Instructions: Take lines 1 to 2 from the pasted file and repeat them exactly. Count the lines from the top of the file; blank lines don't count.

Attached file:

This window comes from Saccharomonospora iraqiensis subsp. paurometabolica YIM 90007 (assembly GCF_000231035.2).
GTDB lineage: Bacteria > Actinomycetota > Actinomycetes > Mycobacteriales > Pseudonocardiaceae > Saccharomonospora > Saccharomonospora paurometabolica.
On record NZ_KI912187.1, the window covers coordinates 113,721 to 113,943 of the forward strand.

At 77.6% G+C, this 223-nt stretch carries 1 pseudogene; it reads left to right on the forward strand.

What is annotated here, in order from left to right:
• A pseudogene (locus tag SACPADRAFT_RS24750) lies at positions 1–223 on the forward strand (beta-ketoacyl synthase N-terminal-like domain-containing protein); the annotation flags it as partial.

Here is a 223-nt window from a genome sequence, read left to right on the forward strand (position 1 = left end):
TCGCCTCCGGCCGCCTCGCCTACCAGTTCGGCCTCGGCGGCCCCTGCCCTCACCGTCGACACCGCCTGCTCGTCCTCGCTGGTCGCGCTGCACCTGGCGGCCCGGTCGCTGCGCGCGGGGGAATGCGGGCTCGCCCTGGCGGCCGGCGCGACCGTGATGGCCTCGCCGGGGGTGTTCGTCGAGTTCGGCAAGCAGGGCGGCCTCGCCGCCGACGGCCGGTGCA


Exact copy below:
This window comes from Saccharomonospora iraqiensis subsp. paurometabolica YIM 90007 (assembly GCF_000231035.2).
GTDB lineage: Bacteria > Actinomycetota > Actinomycetes > Mycobacteriales > Pseudonocardiaceae > Saccharomonospora > Saccharomonospora paurometabolica.